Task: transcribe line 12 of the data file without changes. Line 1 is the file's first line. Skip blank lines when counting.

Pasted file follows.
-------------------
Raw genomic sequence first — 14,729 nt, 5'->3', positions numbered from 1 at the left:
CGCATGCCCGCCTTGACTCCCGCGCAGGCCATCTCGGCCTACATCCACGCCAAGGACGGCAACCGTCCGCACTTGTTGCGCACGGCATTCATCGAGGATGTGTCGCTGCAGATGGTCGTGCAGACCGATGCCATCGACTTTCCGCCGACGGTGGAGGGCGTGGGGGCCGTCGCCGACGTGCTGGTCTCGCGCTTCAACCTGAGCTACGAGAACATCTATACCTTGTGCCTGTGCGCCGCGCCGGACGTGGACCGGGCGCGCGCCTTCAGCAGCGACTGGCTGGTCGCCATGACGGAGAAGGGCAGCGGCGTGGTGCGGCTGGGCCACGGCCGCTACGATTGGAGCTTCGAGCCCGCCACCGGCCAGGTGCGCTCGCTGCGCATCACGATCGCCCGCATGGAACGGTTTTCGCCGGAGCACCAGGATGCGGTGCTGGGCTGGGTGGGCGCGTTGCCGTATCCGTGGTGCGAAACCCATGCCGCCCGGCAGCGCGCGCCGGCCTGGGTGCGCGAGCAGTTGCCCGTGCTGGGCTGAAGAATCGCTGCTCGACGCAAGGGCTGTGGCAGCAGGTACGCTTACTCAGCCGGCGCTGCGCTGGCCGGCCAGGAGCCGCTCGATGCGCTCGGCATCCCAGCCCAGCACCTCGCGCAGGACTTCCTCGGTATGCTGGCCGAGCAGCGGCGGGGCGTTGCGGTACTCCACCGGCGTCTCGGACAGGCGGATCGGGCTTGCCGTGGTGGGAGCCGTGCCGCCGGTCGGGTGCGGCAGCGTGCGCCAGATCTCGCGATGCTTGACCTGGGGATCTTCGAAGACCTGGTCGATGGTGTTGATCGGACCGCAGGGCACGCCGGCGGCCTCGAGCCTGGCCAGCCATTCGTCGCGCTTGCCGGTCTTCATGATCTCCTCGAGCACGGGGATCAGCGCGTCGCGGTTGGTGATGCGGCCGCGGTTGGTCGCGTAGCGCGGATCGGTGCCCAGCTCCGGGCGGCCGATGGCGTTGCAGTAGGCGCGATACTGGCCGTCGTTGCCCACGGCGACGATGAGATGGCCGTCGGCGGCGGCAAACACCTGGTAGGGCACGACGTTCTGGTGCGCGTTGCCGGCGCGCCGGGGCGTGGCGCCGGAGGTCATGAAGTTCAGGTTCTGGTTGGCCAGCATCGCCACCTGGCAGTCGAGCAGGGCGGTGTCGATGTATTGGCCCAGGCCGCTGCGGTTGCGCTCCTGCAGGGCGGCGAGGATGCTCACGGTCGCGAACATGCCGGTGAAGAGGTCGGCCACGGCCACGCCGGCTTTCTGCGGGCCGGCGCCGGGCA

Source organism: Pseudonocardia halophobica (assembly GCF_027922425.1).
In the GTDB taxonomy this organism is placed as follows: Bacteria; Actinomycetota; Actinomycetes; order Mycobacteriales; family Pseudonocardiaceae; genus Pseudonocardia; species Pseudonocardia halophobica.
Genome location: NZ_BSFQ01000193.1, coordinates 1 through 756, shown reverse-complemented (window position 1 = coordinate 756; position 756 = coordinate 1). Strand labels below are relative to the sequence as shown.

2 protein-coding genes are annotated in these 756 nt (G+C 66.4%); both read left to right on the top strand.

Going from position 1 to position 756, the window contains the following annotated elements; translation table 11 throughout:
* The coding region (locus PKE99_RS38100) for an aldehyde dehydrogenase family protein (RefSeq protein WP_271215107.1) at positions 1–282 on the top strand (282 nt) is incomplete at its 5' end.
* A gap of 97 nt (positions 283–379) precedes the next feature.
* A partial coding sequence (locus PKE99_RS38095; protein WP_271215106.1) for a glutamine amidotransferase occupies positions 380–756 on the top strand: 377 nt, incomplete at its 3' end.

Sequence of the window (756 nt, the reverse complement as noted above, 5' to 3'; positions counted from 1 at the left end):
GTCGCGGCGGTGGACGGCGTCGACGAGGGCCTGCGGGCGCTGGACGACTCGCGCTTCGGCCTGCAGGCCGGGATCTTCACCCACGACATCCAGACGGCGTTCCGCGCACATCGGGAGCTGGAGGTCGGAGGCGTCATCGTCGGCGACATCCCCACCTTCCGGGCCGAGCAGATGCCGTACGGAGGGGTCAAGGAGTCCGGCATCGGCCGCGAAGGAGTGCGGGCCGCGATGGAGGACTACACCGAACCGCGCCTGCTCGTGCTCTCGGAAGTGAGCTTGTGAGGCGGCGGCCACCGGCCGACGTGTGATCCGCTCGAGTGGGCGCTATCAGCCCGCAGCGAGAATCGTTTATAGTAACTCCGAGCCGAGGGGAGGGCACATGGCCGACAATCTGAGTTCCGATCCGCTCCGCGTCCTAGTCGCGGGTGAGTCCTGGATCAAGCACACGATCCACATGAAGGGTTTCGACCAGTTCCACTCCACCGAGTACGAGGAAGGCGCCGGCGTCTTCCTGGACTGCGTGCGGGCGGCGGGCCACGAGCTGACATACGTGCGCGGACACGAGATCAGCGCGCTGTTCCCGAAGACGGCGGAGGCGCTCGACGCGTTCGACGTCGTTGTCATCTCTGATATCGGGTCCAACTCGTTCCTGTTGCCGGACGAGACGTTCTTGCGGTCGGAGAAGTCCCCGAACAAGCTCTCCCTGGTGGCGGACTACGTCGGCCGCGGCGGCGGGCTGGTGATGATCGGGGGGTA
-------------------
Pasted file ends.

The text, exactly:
GTCGCGGCGGTGGACGGCGTCGACGAGGGCCTGCGGGCGCTGGACGACTCGCGCTTCGGCCTGCAGGCCGGGATCTTCACCCACGACATCCAGACGGCGTTCCGCGCACATCGGGAGCTGGAGGTCGGAGGCGTCATCGTCGGCGACATCCCCACCTTCCGGGCCGAGCAGATGCCGTACGGAGGGGTCAAGGAGTCCGGCATCGGCCGCGAAGGAGTGCGGGCCGCGATGGAGGACTACACCGAACCGCGCCTGCTCGTGCTCTCGGAAGTGAGCTTGTGAGGCGGCGGCCACCGGCCGACGTGTGATCCGCTCGAGTGGGCGCTATCAGCCCGCAGCGAGAATCGTTTATAGTAACTCCGAGCCGAGGGGAGGGCACATGGCCGACAATCTGAGTTCCGATCCGCTCCGCGTCCTAGTCGCGGGTGAGTCCTGGATCAAGCACACGATCCACATGAAGGGTTTCGACCAGTTCCACTCCACCGAGTACGAGGAAGGCGCCGGCGTCTTCCTGGACTGCGTGCGGGCGGCGGGCCACGAGCTGACATACGTGCGCGGACACGAGATCAGCGCGCTGTTCCCGAAGACGGCGGAGGCGCTCGACGCGTTCGACGTCGTTGTCATCTCTGATATCGGGTCCAACTCGTTCCTGTTGCCGGACGAGACGTTCTTGCGGTCGGAGAAGTCCCCGAACAAGCTCTCCCTGGTGGCGGACTACGTCGGCCGCGGCGGCGGGCTGGTGATGATCGGGGGGTA